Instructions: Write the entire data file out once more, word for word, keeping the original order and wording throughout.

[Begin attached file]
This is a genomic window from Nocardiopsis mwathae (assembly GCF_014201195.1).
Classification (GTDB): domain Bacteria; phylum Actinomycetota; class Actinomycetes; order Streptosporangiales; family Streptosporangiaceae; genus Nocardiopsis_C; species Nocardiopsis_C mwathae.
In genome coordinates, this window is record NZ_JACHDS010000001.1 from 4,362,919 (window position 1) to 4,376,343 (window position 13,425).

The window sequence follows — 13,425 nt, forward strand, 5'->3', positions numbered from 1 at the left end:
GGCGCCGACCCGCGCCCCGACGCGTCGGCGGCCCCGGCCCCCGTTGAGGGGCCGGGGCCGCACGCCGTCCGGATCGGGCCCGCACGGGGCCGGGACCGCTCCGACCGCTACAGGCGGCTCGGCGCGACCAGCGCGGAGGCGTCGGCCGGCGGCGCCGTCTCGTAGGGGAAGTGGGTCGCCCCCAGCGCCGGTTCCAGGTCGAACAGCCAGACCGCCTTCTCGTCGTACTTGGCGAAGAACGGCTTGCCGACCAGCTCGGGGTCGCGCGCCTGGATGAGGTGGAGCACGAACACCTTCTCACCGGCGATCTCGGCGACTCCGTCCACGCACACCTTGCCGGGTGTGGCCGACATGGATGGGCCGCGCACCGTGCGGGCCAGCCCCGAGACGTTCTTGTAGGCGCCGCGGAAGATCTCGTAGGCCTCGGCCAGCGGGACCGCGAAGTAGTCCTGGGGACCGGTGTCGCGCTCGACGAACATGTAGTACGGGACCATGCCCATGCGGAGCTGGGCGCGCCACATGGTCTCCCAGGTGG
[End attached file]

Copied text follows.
This is a genomic window from Nocardiopsis mwathae (assembly GCF_014201195.1).
Classification (GTDB): domain Bacteria; phylum Actinomycetota; class Actinomycetes; order Streptosporangiales; family Streptosporangiaceae; genus Nocardiopsis_C; species Nocardiopsis_C mwathae.
In genome coordinates, this window is record NZ_JACHDS010000001.1 from 4,362,919 (window position 1) to 4,376,343 (window position 13,425).

The window sequence follows — 13,425 nt, forward strand, 5'->3', positions numbered from 1 at the left end:
GGCGCCGACCCGCGCCCCGACGCGTCGGCGGCCCCGGCCCCCGTTGAGGGGCCGGGGCCGCACGCCGTCCGGATCGGGCCCGCACGGGGCCGGGACCGCTCCGACCGCTACAGGCGGCTCGGCGCGACCAGCGCGGAGGCGTCGGCCGGCGGCGCCGTCTCGTAGGGGAAGTGGGTCGCCCCCAGCGCCGGTTCCAGGTCGAACAGCCAGACCGCCTTCTCGTCGTACTTGGCGAAGAACGGCTTGCCGACCAGCTCGGGGTCGCGCGCCTGGATGAGGTGGAGCACGAACACCTTCTCACCGGCGATCTCGGCGACTCCGTCCACGCACACCTTGCCGGGTGTGGCCGACATGGATGGGCCGCGCACCGTGCGGGCCAGCCCCGAGACGTTCTTGTAGGCGCCGCGGAAGATCTCGTAGGCCTCGGCCAGCGGGACCGCGAAGTAGTCCTGGGGACCGGTGTCGCGCTCGACGAACATGTAGTACGGGACCATGCCCATGCGGAGCTGGGCGCGCCACATGGTCTCCCAGGTGG